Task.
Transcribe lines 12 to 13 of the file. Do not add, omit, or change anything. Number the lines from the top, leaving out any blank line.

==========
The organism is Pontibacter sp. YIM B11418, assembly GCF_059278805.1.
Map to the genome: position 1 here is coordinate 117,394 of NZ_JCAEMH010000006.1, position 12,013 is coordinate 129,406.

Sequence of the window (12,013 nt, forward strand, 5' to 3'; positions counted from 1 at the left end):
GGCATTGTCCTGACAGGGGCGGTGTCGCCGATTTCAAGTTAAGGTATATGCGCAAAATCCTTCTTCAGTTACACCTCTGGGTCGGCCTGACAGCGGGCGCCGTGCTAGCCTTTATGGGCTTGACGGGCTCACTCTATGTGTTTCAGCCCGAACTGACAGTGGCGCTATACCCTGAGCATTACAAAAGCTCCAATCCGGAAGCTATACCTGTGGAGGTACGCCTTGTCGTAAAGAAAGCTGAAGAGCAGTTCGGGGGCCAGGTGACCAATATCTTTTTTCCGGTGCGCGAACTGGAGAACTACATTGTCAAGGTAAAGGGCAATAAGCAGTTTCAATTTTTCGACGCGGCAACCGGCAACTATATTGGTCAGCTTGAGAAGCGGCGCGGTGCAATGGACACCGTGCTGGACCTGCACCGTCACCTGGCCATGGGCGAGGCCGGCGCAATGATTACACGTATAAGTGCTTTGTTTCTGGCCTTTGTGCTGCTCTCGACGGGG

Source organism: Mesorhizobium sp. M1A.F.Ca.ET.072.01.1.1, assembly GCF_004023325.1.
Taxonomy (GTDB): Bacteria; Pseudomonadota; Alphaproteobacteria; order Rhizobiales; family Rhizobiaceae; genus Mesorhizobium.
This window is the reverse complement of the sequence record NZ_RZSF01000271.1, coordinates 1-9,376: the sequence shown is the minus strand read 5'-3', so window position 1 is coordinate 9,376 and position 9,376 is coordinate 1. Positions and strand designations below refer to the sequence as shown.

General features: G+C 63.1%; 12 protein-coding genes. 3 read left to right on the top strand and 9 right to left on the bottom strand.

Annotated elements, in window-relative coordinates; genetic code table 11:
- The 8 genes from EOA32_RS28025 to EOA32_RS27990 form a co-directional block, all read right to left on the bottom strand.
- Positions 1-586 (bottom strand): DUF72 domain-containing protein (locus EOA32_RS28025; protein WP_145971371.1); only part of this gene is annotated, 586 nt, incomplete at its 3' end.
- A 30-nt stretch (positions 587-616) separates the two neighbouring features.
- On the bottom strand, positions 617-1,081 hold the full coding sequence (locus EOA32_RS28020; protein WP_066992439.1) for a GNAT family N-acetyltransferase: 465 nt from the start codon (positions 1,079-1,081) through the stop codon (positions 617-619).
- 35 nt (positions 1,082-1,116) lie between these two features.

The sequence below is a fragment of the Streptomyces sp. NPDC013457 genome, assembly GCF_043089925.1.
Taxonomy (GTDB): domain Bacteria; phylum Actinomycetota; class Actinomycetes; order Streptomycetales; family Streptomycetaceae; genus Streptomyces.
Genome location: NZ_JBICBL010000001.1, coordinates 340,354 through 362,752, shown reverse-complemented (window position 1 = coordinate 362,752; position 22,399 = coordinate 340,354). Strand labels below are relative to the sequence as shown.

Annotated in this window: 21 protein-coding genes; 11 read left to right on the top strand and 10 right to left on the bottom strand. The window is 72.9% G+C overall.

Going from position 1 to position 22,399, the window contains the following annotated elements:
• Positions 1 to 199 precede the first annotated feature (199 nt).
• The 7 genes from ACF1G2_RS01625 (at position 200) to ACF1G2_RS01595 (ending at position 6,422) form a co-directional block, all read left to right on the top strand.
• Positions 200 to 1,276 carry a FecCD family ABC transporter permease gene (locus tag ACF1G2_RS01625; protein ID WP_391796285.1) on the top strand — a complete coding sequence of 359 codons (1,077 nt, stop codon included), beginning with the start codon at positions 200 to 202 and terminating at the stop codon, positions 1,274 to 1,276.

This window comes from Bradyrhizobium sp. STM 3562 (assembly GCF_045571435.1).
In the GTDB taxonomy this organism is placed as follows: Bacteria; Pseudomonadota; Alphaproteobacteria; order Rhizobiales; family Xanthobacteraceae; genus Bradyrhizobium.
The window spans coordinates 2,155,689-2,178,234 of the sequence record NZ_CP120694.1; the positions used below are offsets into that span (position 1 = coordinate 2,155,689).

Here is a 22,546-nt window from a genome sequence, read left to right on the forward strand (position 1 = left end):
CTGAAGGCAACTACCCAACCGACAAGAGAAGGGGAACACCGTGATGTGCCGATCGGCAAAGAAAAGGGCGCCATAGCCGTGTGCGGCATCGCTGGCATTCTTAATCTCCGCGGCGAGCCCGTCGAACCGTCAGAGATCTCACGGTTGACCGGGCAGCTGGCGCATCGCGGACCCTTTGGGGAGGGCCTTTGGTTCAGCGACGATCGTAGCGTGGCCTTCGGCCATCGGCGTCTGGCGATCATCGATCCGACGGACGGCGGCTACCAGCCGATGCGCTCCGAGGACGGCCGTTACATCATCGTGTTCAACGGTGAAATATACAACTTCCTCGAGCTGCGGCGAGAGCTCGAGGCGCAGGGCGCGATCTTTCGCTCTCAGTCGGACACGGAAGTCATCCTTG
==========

- A 30-nt stretch (positions 587-616) separates the two neighbouring features.
- On the bottom strand, positions 617-1,081 hold the full coding sequence (locus EOA32_RS28020; protein WP_066992439.1) for a GNAT family N-acetyltransferase: 465 nt from the start codon (positions 1,079-1,081) through the stop codon (positions 617-619).